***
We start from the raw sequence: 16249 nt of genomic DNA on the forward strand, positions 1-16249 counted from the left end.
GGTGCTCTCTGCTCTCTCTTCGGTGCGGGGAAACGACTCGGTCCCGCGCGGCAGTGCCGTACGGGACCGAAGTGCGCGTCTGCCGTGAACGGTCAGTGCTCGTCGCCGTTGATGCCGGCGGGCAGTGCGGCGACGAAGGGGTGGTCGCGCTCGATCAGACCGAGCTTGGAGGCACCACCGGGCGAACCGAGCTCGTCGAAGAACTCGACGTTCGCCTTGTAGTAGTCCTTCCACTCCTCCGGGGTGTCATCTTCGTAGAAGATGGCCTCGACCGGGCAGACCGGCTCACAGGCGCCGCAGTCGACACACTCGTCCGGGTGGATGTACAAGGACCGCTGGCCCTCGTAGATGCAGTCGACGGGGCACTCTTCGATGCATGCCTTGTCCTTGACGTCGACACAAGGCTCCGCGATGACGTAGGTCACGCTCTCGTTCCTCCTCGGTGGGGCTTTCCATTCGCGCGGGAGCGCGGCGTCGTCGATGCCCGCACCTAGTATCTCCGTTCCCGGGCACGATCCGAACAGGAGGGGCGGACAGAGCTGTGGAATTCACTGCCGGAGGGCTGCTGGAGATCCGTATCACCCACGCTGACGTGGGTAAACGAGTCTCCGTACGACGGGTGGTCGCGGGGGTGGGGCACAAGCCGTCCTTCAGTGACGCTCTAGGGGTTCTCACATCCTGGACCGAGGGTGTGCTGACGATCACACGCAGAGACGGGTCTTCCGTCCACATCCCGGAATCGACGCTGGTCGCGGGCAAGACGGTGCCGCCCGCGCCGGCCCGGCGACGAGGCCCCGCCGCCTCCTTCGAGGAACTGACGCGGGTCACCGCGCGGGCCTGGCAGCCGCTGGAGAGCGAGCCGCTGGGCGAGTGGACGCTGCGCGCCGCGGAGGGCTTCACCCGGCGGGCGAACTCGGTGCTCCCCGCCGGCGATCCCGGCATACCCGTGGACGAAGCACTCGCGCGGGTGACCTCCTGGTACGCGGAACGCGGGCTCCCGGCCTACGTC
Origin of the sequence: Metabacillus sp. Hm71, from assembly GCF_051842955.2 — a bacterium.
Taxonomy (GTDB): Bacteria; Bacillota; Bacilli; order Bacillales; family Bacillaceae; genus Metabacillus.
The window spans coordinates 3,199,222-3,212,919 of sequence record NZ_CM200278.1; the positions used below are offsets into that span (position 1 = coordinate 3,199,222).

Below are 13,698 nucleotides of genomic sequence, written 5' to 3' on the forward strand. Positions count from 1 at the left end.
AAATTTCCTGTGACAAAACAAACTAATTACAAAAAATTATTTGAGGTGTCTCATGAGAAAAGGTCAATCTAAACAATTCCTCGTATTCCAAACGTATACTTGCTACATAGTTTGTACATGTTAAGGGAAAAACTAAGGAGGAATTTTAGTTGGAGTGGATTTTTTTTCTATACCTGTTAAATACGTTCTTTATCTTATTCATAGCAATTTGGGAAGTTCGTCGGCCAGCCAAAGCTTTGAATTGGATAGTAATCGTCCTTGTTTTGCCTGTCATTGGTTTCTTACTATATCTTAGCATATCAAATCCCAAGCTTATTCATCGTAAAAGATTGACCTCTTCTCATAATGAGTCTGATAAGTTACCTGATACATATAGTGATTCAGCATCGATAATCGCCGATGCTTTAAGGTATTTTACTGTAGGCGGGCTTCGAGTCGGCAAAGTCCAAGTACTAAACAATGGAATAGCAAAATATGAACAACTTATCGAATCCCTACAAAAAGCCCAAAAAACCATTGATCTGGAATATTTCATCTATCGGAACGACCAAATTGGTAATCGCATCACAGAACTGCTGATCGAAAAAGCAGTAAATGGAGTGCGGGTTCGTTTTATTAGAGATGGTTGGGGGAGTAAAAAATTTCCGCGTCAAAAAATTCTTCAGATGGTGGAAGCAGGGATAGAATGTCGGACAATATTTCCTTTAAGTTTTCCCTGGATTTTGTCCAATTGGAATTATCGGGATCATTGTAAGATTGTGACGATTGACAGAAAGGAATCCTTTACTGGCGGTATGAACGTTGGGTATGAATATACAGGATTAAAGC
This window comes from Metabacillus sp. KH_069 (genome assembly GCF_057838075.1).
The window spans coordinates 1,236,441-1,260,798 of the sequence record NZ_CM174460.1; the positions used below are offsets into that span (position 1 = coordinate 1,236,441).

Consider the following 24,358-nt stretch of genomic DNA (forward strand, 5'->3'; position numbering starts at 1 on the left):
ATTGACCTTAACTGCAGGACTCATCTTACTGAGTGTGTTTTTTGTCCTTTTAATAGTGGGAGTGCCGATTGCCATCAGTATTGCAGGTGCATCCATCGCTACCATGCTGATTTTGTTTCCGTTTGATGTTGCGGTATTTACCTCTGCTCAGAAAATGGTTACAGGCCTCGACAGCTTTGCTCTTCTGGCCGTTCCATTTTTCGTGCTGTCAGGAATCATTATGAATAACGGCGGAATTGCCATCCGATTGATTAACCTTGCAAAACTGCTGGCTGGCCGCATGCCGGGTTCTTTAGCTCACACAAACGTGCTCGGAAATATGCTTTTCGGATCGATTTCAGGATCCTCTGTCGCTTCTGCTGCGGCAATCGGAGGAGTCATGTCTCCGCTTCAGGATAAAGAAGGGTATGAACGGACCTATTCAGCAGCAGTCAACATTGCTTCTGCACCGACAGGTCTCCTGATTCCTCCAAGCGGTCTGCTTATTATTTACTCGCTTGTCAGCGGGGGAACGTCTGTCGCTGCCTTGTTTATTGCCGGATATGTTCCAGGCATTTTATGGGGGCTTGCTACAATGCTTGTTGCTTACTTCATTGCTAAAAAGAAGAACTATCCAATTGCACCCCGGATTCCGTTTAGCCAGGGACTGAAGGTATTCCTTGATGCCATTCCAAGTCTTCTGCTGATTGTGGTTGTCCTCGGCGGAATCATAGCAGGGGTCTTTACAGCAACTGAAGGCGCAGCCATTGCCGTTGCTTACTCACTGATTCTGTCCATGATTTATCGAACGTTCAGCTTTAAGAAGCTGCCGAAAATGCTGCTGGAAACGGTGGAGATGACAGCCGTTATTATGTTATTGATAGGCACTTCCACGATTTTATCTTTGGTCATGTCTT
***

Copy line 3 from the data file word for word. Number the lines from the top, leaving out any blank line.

Origin of the sequence: Metabacillus sp. Hm71, from assembly GCF_051842955.2 — a bacterium.